Posted on Jan 05, 2017, 6 a.m.
Chronic pain changes the way DNA is marked not only in the brain but also in T cells, a type of white blood cell essential for immunity.
Researchers are currently working to better understand chronic pain, as it’s difficult to treat and can lead to lifelong disability for some sufferers. According to an NIH study released last year, some 25.3 million American adults have experienced chronic pain every day for the past three months. A study from McGill University revealed in the journal Scientific Reports that chronic pain may change the way genes perform in the immune system. "We found that chronic pain changes the way DNA is marked not only in the brain but also in T cells, a type of white blood cell essential for immunity", says Moshe Szyf, a professor in the Faculty of Medicine at McGill. "Our findings highlight the devastating impact of chronic pain on other important parts of the body such as the immune system." Chronic pain is any pain that persists for six months or longer, and it can have both a physical and emotional impact. The McGill team assessed DNA from brains and white blood cells of rats, using a method that mapped DNA marking by a chemical called a methyl group. "Methyl marks are important for regulating how these genes function," explains coauthor Laura Stone, a professor in Dentistry and researcher in the Alan Edwards Centre for Research on Pain. This kind of chemical marking is a part of the growing field of epigenetics, which employs modifications that turn genes “on” or “off”, effectively reprogramming how they perform. "We were surprised by the sheer number of genes that were marked by the chronic pain - hundreds to thousands of different genes were changed," said Szyf. "We can now consider the implications that chronic pain might have on other systems in the body that we don't normally associate with pain." More research will be needed, but Szyf and his team are hoping that the study can jumpstart new avenues of treatment for specific genes marked by chronic pain. The findings of the study could open new channels to diagnosing and treating chronic pain in humans, the researchers suggest, as some of the genes discovered to be marked by chronic pain could also represent new targets for pain treatment.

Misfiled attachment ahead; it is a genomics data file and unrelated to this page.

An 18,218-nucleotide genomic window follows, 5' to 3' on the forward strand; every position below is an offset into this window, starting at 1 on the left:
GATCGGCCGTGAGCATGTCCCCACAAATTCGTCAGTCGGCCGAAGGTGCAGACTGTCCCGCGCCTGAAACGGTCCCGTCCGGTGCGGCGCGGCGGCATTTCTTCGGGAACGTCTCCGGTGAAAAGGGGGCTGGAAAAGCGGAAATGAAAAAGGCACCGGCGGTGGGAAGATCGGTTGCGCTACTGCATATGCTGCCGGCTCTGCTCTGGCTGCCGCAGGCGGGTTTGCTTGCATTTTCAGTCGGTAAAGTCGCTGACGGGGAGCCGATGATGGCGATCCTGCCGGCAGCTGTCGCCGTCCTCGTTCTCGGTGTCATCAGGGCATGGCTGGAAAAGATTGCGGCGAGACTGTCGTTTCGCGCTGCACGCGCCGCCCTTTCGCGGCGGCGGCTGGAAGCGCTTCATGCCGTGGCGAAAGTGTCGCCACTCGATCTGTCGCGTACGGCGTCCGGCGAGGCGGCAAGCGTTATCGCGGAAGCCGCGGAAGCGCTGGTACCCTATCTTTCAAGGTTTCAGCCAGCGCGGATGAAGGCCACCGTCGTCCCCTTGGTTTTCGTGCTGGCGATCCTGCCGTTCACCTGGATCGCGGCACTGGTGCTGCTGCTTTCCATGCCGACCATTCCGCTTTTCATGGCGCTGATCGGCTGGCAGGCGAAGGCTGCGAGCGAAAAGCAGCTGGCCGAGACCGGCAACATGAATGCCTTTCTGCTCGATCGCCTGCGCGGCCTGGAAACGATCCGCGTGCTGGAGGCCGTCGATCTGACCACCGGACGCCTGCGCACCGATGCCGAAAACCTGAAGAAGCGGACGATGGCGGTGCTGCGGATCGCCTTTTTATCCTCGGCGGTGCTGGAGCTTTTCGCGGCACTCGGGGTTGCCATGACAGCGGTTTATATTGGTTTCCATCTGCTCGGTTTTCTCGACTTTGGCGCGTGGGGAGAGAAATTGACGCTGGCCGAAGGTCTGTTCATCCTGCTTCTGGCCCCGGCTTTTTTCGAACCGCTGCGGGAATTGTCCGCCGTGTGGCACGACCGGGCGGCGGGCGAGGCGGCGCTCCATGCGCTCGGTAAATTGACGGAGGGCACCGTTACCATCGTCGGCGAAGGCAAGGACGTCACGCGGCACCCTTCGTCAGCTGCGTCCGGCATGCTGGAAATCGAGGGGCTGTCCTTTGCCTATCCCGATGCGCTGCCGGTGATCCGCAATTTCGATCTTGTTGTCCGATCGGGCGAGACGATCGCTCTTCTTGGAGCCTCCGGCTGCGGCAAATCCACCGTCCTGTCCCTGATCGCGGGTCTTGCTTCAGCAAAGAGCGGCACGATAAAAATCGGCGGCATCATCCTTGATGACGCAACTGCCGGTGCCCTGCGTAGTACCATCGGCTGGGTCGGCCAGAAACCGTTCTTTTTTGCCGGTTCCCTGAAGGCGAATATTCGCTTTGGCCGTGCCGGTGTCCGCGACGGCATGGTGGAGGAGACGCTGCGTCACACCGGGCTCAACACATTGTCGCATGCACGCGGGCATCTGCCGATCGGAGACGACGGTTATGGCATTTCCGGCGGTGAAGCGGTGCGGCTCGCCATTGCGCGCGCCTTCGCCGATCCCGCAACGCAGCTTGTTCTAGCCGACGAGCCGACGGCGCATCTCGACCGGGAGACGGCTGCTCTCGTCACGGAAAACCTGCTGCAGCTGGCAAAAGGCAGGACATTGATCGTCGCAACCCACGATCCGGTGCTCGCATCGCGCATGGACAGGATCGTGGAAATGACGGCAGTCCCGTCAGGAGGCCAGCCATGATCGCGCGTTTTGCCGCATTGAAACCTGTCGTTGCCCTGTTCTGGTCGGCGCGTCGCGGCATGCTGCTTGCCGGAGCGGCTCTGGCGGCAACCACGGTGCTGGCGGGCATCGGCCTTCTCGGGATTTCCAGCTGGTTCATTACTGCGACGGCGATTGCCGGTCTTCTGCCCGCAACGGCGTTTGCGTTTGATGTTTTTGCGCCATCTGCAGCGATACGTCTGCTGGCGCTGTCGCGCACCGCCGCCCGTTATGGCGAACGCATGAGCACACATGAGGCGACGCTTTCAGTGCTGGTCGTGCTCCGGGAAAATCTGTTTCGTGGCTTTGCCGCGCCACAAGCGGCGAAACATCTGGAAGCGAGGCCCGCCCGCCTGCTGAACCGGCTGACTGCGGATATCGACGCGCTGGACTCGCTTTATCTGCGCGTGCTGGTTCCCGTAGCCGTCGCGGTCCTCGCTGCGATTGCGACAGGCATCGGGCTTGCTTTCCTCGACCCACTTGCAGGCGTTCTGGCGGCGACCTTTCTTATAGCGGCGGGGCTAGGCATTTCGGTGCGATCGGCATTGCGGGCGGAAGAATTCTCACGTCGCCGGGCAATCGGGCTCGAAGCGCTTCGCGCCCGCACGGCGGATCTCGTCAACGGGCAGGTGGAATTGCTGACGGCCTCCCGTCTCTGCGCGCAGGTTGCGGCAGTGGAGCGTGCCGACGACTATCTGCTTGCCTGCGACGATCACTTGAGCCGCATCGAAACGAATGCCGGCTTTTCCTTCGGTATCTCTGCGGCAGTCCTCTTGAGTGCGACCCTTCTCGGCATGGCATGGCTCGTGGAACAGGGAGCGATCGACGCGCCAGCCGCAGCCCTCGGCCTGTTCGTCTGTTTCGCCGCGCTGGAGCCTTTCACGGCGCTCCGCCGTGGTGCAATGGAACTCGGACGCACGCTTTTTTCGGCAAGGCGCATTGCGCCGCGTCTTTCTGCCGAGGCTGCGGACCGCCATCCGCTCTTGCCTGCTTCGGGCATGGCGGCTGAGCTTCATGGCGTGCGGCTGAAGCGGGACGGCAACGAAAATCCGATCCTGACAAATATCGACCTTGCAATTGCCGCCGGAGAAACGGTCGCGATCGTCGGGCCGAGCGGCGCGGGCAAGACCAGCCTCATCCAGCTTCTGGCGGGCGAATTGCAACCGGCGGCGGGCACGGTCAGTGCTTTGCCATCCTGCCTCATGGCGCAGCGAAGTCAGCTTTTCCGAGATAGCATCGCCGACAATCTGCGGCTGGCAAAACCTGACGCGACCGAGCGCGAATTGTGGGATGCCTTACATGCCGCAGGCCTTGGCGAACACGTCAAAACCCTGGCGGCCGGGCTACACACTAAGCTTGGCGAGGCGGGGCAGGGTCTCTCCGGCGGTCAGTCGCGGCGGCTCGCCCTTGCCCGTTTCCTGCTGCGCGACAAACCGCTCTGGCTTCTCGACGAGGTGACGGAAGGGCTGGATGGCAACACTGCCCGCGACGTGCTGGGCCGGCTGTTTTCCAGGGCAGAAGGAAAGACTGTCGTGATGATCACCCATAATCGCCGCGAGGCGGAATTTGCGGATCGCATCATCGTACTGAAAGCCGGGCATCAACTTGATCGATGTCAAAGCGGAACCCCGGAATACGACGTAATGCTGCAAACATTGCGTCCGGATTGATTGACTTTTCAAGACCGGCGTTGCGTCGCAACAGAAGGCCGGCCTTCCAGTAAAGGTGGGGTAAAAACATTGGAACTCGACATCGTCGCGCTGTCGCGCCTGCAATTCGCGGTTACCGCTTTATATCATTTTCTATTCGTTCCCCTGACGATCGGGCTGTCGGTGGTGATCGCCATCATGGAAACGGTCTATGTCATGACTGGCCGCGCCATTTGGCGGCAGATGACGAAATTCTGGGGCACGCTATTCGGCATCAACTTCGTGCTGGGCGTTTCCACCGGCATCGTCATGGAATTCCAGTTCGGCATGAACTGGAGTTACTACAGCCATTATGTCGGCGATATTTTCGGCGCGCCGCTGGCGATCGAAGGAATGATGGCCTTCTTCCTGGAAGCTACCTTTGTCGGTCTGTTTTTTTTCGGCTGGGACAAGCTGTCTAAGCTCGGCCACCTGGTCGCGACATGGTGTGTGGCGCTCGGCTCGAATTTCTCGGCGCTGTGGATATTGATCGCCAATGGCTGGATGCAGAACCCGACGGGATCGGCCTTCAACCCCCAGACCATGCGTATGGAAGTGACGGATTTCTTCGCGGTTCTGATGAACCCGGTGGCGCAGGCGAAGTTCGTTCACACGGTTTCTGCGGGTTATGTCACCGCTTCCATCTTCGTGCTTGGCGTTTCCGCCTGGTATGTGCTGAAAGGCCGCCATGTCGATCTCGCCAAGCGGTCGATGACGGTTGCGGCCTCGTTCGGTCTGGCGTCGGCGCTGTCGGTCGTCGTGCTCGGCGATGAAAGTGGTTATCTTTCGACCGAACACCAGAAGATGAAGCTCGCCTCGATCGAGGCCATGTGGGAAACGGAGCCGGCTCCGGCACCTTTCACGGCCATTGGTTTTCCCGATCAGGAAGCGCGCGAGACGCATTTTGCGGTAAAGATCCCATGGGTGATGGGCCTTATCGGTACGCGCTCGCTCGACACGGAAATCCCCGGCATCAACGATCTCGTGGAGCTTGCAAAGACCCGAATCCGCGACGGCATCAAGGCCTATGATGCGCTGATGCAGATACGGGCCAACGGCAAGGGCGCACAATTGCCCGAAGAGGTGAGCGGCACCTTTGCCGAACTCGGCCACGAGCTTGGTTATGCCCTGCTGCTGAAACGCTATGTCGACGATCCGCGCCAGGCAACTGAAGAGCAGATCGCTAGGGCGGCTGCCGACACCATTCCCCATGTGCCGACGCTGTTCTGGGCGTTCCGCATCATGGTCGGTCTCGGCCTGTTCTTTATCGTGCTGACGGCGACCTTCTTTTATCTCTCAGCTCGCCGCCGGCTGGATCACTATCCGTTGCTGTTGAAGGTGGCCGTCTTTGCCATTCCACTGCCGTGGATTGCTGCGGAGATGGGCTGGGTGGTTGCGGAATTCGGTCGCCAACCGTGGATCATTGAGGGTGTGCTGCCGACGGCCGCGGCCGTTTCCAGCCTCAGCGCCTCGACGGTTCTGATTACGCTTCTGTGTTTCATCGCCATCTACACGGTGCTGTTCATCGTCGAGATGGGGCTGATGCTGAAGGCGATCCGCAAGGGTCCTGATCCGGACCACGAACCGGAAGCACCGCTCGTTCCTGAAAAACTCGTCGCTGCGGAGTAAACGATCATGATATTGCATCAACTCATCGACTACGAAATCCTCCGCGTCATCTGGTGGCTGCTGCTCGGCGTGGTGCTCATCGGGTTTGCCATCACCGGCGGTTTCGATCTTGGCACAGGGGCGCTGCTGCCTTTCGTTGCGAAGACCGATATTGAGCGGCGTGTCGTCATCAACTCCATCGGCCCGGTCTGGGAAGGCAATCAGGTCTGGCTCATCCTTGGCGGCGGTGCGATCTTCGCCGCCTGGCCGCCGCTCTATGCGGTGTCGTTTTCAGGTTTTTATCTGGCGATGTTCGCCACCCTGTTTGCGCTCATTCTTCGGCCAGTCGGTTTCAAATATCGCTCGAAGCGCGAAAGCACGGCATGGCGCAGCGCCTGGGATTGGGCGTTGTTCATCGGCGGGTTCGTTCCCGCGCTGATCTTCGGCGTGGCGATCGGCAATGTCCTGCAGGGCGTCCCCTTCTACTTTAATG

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"Overlapping signatures of chronic pain in the DNA methylation landscape of prefrontal cortex and peripheral T cells" Renaud Massart, Sergiy Dymov, Magali Millecamps, Matthew Suderman, Stephanie Gregoire, Kevin Koenigs, Sebastian Alvarado, Maral Tajerian, Laura Stone, Moshe Szyf, Scientific Reports DOI: 10.1038/srep19615